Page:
Saturday, August 23, 2008

Watchmen: The Feeding Frenzy Is Apace!

Better Late Than Never: Watchmen
Much of this shift can be attributed to a single masterpiece: Alan Moore and Dave Gibbons' Watchmen. Of course, Moore didn't invent the dark, troubled superhero. He was working with archetypes based on specific pre-existing characters, in this case derived mainly from the roster of Charlton Comics, a long-suffering publisher that had recently been absorbed by Moore's then-employer DC Comics. But Moore took the bleakness, neuroses, brooding philosophy, and nihilism that had been coursing through comic books for decades, and elevated the form to high art, something for the smart set and the post-grads as well as comic-book nerds and pimply teens. With Watchmen, he set out to write a comic-book series with the depth and heft of a Moby Dick. Audacious? Sure. Pretentious? Probably. Did he succeed? Indubitably. At the risk of being slightly hyperbolic, Watchmen is such a monumental achievement that it makes Moby Dick look like a flaming pile of horseshit by comparison.

He has the advantage on me. I've not yet read Moby Dick (shut up).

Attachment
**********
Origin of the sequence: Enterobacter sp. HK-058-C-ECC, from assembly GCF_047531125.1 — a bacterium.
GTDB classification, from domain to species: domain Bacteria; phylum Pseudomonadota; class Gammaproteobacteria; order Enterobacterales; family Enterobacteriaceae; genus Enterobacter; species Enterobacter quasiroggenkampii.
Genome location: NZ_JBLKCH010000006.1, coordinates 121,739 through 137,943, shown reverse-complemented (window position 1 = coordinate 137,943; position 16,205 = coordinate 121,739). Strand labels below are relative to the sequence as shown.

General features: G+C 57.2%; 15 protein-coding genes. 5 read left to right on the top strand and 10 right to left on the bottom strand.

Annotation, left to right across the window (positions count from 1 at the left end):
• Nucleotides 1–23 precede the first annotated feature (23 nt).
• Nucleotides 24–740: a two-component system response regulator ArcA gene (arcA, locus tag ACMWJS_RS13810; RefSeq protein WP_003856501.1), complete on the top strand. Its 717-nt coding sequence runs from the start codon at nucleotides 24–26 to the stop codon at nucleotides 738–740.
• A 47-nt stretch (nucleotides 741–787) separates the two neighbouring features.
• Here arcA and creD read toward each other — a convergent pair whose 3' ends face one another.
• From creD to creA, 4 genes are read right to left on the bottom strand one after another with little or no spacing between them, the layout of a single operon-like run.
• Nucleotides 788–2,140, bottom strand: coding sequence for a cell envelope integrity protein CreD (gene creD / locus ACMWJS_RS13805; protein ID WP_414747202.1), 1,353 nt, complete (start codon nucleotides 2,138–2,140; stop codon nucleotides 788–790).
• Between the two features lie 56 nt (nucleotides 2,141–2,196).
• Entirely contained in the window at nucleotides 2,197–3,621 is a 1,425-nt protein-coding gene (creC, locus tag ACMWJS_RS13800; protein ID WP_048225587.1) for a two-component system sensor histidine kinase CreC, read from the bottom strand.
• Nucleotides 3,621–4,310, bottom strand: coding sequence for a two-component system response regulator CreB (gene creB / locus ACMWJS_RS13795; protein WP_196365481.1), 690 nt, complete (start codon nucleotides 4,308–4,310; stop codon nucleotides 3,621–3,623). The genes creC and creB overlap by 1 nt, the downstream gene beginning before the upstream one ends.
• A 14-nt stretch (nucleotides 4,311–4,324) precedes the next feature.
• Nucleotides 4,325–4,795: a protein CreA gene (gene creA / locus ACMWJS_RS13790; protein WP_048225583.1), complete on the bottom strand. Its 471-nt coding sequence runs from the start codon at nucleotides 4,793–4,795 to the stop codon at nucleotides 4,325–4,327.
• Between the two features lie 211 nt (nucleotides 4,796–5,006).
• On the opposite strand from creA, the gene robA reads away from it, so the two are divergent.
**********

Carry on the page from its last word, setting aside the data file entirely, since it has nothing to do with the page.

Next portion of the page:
But Watchmen is a monumental achievement.

I'd stopped reading comics, but kept popping into comic stores. I saw the covers for the individual issues of Watchmen, but didn't know what was up. I was out of the loop by then, having GAFIAted for good.

Then a (now-former) friend twisted my arm and had me read Frank Miller's Batman: Year One in collected form.


Somehow I also got to read the collected Watchmen.

Absolutely frikkin nuclear.

I've read it again within the past 2-3 years, and it still staggered me.

It's one of those rare things that revolutionizes, redefines, and reshapes everything that happens after it. It is a turning point, a high point.

In the 1970s, artists and writers for DC and Marvel would again and again state that comics were able to do much more than what was being published. Many of them would go off to other companies or raise money and self-publish. But not one of them achieved Watchmen status. How sad is that?

And now the buzzbuzzbuzz is already building over the upcoming movie. A movie that is in some jeopardy of ever being released other than as a highly-pirated unauthorized leak! See Nikki Finke's Deadline Hollywood Daily post: SAVE US! Warner's 'Watchmen' In Legal Peril After Judge Won't Dismiss Fox Suit.

I hope for a resolution. But sometimes these rights issues drag on and on.

In the meantime, if you haven't yet, get the collected Watchmen and read it. Put aside whatever notions you have about comic books. This transcends all of them. It's literature.


Previously here:

Watchmen Movie: Video Contest (which is over, by the way)
Watchmen: The Movie

-- via Medialoper

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